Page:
Two police officers were injured in the clashes and another person was stabbed, according to the Associated Press. Videos shared to Twitter also show Trump supporters tearing down Black Lives Matter placards at the recently-renamed Black Lives Matter Plaza.

As always, it’s important to watch out for misinformation surrounding the protests and the subsequent conflict shared on social media, with many videos and quotes lacking context. In one case, a widely-shared video – shared by right wing blogger Andy Ngô and retweeted by Trump – shows “BLM rioters knocking a man unconscious” while omitting the fact that he started the conflict, as seen in an uncut video.


The QAnon conspiracy theory, which began on 4Chan and 8Chan messageboards, has grown its presence on more mainstream platforms and IRL throughout the Trump presidency, so much so that Facebook and other social media platforms have had to address it directly. Following appearances at previous Trump rallies, supporters of the conspiracy – and its enigmatic figurehead, Q – seemingly surfaced at the Million MAGA March as well, via pro-Q placards and dog whistle phrases referencing “The Storm”.

Never one to miss out on an audience for his wild conspiracy theories, Alex Jones was also in attendance, flanked by self-identified members of the far-right Proud Boys (read a brief history of the group here). Addressing the crowd, who were heard chanting his name as they marched, Jones spoke about a “second American Revolution” and led chants of “1776”.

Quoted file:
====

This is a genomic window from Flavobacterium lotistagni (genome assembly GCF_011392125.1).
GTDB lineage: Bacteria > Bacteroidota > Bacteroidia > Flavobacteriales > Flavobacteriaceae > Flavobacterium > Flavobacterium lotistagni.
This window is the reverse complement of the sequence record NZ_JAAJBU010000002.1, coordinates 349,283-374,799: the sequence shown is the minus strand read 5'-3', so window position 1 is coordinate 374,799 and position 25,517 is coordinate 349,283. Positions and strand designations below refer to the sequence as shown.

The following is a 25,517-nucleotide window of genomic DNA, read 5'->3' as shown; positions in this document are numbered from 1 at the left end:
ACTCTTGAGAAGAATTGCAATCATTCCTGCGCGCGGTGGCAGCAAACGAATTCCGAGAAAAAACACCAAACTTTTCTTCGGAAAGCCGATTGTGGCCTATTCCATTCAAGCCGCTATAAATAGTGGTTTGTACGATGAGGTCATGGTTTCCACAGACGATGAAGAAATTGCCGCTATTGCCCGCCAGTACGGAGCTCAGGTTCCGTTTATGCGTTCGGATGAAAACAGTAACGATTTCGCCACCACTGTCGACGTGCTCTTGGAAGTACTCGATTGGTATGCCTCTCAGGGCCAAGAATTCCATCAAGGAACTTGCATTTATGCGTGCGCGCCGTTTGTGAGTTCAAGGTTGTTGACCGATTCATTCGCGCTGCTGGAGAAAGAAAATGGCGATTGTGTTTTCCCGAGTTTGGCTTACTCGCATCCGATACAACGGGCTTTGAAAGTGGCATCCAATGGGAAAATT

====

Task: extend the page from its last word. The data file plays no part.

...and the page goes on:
In a particularly deranged (but characteristic) moment, Jones also stated: “We declare independence from that communist Chinese agent Joe Biden and his demonic paedophile family.”


Trump has been stoking conspiracies about voter fraud since the November 3 presidential election, and even warned before that, should he lose, he would declare it rigged. In a previous press conference, he refused to explicitly condemn far-right groups – instead, he what about-ed about left-wing groups like Antifa, and told the Proud Boys to “stand back and stand by”. It comes as no surprise, then, that Trump has been vocal in his support for the Million MAGA March. He even made a (very brief) appearance at the event, giving a wave as he drove by on his way to play golf on Saturday morning.

Trump has continued to tweet claims that the media has suppressed the voice of his supporters since the rally, a claim echoed at the march itself. He has also decried the actions of “Radical Left ANTIFA SCUM” and told police: “do your job and don’t hold back!”

Trump has attempted to overturn the election result in courts since Biden’s win, and has refused to begin transition proceedings, but has faced setbacks in multiple states – including Philadelphia and Pennsylvania – as judges reject his team’s requests to invalidate mail-in ballots. A lawsuit has also been dropped in Arizona after it became clear that the Democratic lead was to large to be affected by a review.


By now, K-pop stans have a fairly long history of trolling Donald Trump, and they didn’t disappoint with the Million MAGA March, aiding a campaign to flood the event’s hashtag on social media with pictures of pancakes (insert pun about flipping states here). The small act of resistance has also garnered support from the likes of Bette Midler and George Takei, and tbh scrolling through a feed full of delicious-looking pancakes is the kind of escapism we need right now.